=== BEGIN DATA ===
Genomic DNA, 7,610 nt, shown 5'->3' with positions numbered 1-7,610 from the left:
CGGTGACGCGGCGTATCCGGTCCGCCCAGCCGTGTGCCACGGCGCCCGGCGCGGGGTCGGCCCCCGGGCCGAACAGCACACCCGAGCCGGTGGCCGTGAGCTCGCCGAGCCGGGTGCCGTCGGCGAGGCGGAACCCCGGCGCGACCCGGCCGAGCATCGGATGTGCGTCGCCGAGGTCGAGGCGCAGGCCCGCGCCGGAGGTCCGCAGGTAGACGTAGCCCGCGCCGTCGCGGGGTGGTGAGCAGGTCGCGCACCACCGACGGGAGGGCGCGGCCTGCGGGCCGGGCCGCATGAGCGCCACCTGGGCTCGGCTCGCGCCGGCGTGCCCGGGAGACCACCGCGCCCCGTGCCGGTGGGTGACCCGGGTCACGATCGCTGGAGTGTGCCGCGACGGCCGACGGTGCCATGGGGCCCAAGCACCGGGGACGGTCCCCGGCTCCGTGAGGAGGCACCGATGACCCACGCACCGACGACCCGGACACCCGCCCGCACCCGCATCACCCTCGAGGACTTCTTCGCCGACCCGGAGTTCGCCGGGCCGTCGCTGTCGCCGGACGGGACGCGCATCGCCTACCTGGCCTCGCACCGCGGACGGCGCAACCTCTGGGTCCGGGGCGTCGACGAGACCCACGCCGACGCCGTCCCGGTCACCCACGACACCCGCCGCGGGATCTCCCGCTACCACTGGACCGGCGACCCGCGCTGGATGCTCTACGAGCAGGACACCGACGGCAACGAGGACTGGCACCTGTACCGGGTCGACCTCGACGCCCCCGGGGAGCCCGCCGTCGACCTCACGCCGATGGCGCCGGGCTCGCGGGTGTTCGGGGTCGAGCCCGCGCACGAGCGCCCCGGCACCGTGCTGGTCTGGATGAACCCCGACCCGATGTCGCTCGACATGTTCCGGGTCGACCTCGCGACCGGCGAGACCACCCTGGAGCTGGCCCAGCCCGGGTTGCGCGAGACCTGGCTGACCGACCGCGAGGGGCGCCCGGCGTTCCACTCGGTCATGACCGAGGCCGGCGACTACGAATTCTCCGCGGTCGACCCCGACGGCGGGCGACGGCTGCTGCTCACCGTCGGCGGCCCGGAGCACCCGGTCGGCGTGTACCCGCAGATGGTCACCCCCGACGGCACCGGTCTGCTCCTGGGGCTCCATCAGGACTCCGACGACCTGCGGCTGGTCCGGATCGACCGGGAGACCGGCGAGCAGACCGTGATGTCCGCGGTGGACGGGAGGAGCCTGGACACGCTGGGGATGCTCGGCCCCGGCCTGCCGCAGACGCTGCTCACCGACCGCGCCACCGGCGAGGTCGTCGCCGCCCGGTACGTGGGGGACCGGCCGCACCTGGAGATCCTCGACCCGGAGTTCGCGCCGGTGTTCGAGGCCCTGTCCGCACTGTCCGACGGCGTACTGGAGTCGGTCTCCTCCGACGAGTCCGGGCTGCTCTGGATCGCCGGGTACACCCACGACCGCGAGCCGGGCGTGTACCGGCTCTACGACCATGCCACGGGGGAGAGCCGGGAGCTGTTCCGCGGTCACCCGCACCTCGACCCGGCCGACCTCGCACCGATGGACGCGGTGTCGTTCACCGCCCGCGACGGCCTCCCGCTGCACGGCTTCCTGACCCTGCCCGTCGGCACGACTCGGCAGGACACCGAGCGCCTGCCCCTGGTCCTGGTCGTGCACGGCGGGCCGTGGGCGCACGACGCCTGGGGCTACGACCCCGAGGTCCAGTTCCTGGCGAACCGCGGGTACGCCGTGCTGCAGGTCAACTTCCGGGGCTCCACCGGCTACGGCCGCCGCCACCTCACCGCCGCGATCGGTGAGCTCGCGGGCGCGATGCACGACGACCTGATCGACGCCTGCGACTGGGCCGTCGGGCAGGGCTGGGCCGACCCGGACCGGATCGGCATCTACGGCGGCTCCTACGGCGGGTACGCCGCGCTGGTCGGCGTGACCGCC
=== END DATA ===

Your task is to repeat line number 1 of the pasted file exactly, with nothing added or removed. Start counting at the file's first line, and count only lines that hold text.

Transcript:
Genomic DNA, 7,610 nt, shown 5'->3' with positions numbered 1-7,610 from the left: